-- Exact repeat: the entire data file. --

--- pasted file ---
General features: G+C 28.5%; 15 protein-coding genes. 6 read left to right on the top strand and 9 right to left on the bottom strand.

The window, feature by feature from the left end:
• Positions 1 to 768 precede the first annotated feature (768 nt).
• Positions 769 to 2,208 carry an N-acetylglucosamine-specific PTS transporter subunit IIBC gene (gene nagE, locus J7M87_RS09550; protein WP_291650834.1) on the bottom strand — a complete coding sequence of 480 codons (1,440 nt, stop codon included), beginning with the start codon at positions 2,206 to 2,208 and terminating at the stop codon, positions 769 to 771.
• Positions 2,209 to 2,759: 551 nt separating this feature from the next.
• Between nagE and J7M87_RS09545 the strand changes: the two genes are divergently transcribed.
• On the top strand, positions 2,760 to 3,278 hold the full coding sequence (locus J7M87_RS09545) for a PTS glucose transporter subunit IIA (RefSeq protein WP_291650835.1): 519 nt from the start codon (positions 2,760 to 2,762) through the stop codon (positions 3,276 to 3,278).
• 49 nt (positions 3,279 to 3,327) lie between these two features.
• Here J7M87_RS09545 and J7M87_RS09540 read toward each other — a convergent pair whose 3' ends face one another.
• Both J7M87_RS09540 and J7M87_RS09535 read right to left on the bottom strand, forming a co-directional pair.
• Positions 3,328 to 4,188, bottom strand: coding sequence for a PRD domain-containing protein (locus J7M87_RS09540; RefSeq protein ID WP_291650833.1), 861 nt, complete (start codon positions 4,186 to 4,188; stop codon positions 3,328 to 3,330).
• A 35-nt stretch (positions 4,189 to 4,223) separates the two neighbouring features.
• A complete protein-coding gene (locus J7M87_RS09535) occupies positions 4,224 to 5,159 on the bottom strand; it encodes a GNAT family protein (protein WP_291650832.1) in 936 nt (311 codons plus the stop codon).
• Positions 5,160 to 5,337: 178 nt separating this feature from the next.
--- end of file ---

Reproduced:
General features: G+C 28.5%; 15 protein-coding genes. 6 read left to right on the top strand and 9 right to left on the bottom strand.

The window, feature by feature from the left end:
• Positions 1 to 768 precede the first annotated feature (768 nt).
• Positions 769 to 2,208 carry an N-acetylglucosamine-specific PTS transporter subunit IIBC gene (gene nagE, locus J7M87_RS09550; protein WP_291650834.1) on the bottom strand — a complete coding sequence of 480 codons (1,440 nt, stop codon included), beginning with the start codon at positions 2,206 to 2,208 and terminating at the stop codon, positions 769 to 771.
• Positions 2,209 to 2,759: 551 nt separating this feature from the next.
• Between nagE and J7M87_RS09545 the strand changes: the two genes are divergently transcribed.
• On the top strand, positions 2,760 to 3,278 hold the full coding sequence (locus J7M87_RS09545) for a PTS glucose transporter subunit IIA (RefSeq protein WP_291650835.1): 519 nt from the start codon (positions 2,760 to 2,762) through the stop codon (positions 3,276 to 3,278).
• 49 nt (positions 3,279 to 3,327) lie between these two features.
• Here J7M87_RS09545 and J7M87_RS09540 read toward each other — a convergent pair whose 3' ends face one another.
• Both J7M87_RS09540 and J7M87_RS09535 read right to left on the bottom strand, forming a co-directional pair.
• Positions 3,328 to 4,188, bottom strand: coding sequence for a PRD domain-containing protein (locus J7M87_RS09540; RefSeq protein ID WP_291650833.1), 861 nt, complete (start codon positions 4,186 to 4,188; stop codon positions 3,328 to 3,330).
• A 35-nt stretch (positions 4,189 to 4,223) separates the two neighbouring features.
• A complete protein-coding gene (locus J7M87_RS09535) occupies positions 4,224 to 5,159 on the bottom strand; it encodes a GNAT family protein (protein WP_291650832.1) in 936 nt (311 codons plus the stop codon).
• Positions 5,160 to 5,337: 178 nt separating this feature from the next.